The modern-day nomads, committed to non-violence and believing in spreading peace and unity among all communities of the world, and calling themselves “Rainbow Warriors”, have begun gathering at the Kumbh Mela of 2013 to spread their message of love for all. But their penchant to remain on the fringes, away from the hullabaloo, has led the administration into taking a fresh exercise of extending the facilities like the roads, water and power supply.
Located on Tulsi Marg in Sector-7 of Kumbh Mela, there are no roads, power or water supply to “Rainbow Love Camp”— the name of the nomadic community.
The appeal through Facebook, through which the members of this community remain connected, is to bring some tents and other essentials, when they reach the camp. The Facebook page also has clear instructions: “No drugs, no alcohol and no meat”.
The camp, currently having only a couple of tents with no fencing, is a little over 300 metres from the last point till which the water and power pipelines have been laid on Tulsi Marg. Beyond the camp, there is only the barren flood plain of River Ganga stretching far and wide. “We wanted to be away from the din. Therefore, we chose this place. We wanted everything natural,” says Panama Baba, who is from Panama in North America and is one of the camp’s organisers.
“We just need more and more tents. There are only four to five days left and, by January 27, we are expecting around 500 members from different parts of the world. The number may go up to 1,000. Apart from other things, we will be cleaning the Mela area and doing any other service we feel like till March 10,” he says.
So far, the few camp members are just about managing with some help from policemen and a Naga Baba. “I arranged the quilts on the evening two of the members of the camp arrived,” says Constable Yashpal Singh.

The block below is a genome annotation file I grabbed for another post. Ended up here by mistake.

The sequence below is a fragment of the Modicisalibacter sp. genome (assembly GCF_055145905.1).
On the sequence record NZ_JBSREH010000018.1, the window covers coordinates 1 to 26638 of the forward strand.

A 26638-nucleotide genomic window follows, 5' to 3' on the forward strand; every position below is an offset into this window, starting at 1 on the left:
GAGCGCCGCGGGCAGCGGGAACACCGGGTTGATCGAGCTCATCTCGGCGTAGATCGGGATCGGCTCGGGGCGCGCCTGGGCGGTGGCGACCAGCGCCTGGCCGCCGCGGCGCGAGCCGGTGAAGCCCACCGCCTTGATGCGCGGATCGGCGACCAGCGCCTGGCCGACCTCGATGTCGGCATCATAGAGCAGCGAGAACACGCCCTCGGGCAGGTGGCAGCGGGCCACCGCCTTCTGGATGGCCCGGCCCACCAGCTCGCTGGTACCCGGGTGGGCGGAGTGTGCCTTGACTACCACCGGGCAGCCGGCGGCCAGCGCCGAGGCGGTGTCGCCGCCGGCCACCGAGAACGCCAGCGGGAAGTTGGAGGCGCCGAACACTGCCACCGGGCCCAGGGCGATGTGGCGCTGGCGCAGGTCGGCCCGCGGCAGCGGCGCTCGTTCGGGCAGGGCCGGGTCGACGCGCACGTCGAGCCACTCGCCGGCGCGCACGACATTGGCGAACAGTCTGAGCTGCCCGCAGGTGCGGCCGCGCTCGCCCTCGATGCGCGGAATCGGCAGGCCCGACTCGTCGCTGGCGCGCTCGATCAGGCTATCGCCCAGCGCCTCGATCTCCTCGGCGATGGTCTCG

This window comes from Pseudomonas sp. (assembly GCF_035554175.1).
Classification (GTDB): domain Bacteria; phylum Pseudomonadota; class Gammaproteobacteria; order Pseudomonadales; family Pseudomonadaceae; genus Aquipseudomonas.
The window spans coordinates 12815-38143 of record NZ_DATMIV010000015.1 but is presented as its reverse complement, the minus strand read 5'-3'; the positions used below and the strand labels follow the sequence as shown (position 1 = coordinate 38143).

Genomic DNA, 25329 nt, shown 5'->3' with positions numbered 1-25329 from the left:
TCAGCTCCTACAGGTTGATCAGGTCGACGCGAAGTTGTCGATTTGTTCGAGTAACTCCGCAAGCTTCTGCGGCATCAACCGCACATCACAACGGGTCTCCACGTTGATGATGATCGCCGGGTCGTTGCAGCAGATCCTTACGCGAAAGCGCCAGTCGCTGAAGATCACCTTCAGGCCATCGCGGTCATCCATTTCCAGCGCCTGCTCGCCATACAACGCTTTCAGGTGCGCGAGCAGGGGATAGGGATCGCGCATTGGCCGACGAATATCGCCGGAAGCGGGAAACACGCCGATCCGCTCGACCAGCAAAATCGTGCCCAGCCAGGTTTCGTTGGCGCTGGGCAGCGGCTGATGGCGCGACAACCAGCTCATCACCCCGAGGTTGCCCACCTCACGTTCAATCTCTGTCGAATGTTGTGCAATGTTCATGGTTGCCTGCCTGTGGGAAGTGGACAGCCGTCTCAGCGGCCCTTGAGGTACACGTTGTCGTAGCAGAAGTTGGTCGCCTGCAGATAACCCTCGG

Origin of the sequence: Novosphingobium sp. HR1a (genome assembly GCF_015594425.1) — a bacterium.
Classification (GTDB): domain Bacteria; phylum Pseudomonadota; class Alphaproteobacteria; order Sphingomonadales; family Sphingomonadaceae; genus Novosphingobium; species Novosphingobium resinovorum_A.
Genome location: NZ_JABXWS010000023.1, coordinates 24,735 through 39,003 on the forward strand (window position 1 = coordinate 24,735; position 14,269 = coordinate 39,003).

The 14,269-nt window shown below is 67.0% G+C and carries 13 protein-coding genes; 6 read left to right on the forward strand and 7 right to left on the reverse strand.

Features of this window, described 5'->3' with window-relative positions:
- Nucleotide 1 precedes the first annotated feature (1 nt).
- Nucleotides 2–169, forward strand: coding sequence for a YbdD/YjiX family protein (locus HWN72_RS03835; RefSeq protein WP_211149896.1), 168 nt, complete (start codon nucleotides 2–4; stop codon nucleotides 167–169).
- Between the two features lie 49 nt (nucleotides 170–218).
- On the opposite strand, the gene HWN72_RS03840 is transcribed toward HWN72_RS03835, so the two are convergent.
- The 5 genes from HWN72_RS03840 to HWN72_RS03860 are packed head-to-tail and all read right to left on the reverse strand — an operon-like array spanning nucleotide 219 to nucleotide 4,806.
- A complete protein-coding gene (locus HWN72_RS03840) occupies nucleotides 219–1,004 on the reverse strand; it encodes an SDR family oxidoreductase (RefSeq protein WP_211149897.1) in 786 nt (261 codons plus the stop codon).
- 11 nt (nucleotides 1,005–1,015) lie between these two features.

Drawn from various countries of the West and the Americas, the members of the “Rainbow Love Camp” do not believe in any hierarchy or organisation. Anybody who believes in their core values of non-violence, peace and spirituality can join the community. They spend most of their time playing music, without the mikes, meditating and welcome everybody with hug and affection. There are no charges for anything.
Chrystal, who was among the first ones to arrive along with her six-year-old daughter Ila, says: “We live like nomads. People think we are hippies. But the fact is that what started as hippie movement (in the 1970s in Americas) has now become a spiritual movement. We are yogis.”
The community’s local contact, B K Kashiap, says: “With so many people from so many countries gathered, they feel it would be good to spread their message of peace and unity to the world in their own unique way. At this point though, they need a lot of help from the administration, particularly with the tents.” Mahendra Kumar, junior engineer of Sector-7 for the power department, said: “Our work of laying the power supply had been completed. After the Rainbow Camp began to be set up, we are now making arrangements on an urgent basis to extend the power lines by about 300 metres to 400 metres. Two street-lights near their camp have begun working by Monday evening.”
Dinesh Singh Yadav, in-charge for PWD in Sector-7, said, “We have been told to extend the stretch of checkered plates for vehicular movement up to their camp. The work should be completed within a few days.”